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Jenkins interprets California railroads

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Ben Jenkins, assistant professor and archivist, presents a summarized version of his dissertation Nov. 22 in the Wilson Library. In his lecture “The Octopus’s Garden,” Jenkins describes the octopus as an “idealized version of the railroad grasping a bunch of different sections of California” such as farmers, miners and transportation routes across the United States. Jenkins spoke about the history of California starting as early as 1769, the economic impact of citrus growth and railroads and how capitalists modified the landscape for the railways. The lecture was sponsored by the La Verne Academy. / photo by Meghan Attaway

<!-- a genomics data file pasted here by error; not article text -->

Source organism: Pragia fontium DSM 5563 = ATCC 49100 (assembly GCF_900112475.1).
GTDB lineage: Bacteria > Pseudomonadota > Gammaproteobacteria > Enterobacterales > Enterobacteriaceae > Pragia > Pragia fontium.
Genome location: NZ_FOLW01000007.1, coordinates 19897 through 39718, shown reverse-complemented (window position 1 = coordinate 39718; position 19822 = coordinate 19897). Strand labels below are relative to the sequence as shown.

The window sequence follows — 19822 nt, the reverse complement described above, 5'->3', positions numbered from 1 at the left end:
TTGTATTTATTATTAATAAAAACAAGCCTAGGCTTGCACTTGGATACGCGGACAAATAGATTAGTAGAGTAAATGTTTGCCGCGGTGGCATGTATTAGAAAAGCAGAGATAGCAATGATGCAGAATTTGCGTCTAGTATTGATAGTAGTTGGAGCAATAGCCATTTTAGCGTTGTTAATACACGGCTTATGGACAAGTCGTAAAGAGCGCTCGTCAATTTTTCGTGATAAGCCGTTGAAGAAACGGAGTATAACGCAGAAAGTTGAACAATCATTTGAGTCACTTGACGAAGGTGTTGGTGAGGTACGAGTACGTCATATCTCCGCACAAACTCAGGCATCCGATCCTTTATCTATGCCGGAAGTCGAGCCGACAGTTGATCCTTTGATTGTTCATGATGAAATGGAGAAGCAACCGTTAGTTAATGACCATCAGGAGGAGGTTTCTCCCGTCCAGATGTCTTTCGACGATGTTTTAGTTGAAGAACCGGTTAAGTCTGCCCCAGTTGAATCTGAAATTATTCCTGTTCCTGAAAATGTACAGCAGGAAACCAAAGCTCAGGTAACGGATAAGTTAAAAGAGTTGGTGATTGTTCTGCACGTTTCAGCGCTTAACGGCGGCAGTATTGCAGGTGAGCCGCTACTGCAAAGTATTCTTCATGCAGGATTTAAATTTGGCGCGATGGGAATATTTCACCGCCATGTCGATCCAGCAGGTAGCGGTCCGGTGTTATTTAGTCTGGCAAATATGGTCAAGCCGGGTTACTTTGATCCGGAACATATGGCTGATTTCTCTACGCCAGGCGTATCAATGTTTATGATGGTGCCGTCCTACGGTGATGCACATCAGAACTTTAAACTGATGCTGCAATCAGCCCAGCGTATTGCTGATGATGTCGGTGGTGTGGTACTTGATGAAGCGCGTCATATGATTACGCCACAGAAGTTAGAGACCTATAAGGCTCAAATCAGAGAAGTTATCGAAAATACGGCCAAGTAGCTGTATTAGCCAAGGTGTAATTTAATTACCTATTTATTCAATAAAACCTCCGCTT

Ben Jenkins, assistant professor and archivist, presents a summarized version of his dissertation Nov. 22 in the Wilson Library. In his lecture “The Octopus’s Garden,” Jenkins describes the octopus as an “idealized version of the railroad grasping a bunch of different sections of California” such as farmers, miners and transportation routes across the United States. Jenkins spoke about the history of California starting as early as 1769, the economic impact of citrus growth and railroads and how capitalists modified the landscape for the railways. The lecture was sponsored by the La Verne Academy. / photo by Meghan Attaway

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